I have yet to read a Paul Finch book that I have not enjoyed – Shadows is another great read and I highly recommend it.

Shadows is published by Avon and can be ordered in paperback or digital format here:


Category: Blog Tours, From The Bookshelf | Comments Off on Shadows – Paul Finch
February 6

Corpus – Rory Clements

Corpus 2 1936.
Europe is in turmoil.
The Nazis have marched into the Rhineland.
In Russia, Stalin has unleashed his Great Terror.
Spain has erupted in civil war.

In Berlin, a young Englishwoman evades the Gestapo to deliver vital papers to a Jewish scientist. Within weeks, she is found dead in her Cambridge bedroom, a silver syringe clutched in her fingers.

In a London club, three senior members of the British establishment light the touch paper on a conspiracy that will threaten the very heart of government. Even the ancient colleges of Cambridge are not immune to political division. Dons and students must choose a side: right or left, where do you stand?

When a renowned member of the county set and his wife are found horribly murdered, a maverick history professor finds himself dragged into a world of espionage which, until now, he has only read about in books. But the deeper Thomas Wilde delves, the more he wonders whether the murders are linked to the death of the girl with the silver syringe – and, just as worryingly, to the scandal surrounding King Edward VIII and his mistress Wallis Simpson…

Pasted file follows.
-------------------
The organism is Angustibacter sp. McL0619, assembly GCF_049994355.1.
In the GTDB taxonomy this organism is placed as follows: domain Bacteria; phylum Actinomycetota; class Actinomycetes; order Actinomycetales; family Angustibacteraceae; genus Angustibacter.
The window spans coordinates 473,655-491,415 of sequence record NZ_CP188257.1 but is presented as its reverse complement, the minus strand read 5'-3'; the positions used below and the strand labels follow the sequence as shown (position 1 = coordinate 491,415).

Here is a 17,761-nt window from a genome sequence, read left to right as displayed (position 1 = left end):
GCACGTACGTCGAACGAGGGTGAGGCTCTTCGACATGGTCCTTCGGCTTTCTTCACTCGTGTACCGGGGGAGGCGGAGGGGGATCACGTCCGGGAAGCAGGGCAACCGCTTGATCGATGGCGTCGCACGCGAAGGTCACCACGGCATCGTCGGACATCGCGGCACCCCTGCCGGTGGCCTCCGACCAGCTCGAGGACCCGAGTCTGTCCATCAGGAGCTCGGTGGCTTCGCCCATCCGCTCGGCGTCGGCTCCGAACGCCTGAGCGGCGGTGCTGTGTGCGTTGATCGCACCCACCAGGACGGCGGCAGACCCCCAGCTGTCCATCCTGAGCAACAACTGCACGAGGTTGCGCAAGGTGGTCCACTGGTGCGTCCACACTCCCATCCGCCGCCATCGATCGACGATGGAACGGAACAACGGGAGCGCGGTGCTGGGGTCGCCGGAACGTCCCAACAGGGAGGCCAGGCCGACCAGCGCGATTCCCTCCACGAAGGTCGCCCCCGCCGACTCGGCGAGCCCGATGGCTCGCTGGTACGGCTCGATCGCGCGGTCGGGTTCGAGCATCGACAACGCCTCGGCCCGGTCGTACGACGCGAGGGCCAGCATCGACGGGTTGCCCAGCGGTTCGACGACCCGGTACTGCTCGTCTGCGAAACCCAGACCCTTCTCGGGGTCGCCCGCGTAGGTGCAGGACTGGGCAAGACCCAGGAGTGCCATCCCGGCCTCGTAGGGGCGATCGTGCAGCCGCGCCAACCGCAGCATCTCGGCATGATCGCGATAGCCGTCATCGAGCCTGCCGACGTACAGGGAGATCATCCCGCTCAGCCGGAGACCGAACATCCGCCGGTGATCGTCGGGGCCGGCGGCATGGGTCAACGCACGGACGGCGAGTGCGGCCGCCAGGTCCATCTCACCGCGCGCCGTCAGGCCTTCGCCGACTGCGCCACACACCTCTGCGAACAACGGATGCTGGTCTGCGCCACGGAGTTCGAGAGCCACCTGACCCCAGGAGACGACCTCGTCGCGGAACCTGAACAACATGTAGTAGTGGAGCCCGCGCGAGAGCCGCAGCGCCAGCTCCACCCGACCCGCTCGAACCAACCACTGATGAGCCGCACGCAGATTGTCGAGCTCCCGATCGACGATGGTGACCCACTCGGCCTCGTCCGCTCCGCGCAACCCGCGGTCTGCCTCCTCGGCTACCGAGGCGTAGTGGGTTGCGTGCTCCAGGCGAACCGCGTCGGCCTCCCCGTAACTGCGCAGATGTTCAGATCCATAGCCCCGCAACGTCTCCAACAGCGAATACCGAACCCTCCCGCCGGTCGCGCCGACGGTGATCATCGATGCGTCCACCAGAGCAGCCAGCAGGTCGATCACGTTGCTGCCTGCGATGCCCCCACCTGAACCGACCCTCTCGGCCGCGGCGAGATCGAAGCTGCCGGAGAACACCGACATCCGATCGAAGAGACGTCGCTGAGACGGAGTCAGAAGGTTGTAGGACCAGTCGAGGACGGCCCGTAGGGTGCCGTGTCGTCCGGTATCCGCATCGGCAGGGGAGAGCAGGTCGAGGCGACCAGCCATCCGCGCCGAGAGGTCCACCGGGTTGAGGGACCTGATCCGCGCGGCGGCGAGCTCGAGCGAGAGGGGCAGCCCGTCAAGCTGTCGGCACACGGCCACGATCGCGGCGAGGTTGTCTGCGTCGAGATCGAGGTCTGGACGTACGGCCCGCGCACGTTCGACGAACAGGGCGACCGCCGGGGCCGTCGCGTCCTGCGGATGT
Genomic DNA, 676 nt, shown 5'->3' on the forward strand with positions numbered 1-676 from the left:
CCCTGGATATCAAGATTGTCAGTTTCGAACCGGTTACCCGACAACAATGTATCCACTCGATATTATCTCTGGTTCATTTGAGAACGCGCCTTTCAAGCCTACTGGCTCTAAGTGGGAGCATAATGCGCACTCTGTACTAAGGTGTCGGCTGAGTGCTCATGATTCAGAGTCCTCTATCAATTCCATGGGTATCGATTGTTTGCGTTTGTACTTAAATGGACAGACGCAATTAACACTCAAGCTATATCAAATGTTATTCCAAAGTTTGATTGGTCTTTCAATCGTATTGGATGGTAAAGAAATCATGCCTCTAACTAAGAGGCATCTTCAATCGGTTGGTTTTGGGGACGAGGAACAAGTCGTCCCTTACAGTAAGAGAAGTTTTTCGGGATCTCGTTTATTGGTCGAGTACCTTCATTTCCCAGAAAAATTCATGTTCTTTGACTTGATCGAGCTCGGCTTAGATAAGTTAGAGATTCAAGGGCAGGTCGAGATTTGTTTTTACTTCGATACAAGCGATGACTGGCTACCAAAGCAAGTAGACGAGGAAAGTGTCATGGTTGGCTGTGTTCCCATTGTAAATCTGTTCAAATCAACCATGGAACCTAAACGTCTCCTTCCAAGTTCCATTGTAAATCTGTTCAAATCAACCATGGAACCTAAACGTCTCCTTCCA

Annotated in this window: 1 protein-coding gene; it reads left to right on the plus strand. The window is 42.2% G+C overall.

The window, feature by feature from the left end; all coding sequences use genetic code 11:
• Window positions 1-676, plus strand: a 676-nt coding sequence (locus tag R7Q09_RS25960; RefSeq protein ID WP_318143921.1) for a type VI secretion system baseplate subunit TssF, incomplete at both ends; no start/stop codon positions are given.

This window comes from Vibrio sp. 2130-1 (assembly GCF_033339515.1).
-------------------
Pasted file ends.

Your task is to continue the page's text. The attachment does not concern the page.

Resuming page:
My thanks to Emily at Zaffre for my review copy

Historical fiction is always a tricky balance – can the author capture the time and setting? Are the events covered so well known that building a new story around famous characters seems implausible? Does the author challenge your perception or understanding of an historical event?  Having read Corpus I can report that Rory Clements does a fantastic job at ticking all those boxes.

It is 1936 and the Nazi party are on the rise in Europe, there are powerful men in prominent positions in England that are keeping their support of Mr Hitler very quiet. There are also a significant number of communist party members to be found in London and Cambridge so political tensions run high. All this is not helped by the pressure on the King who is involved with an American divorcee, Wallis Simpson.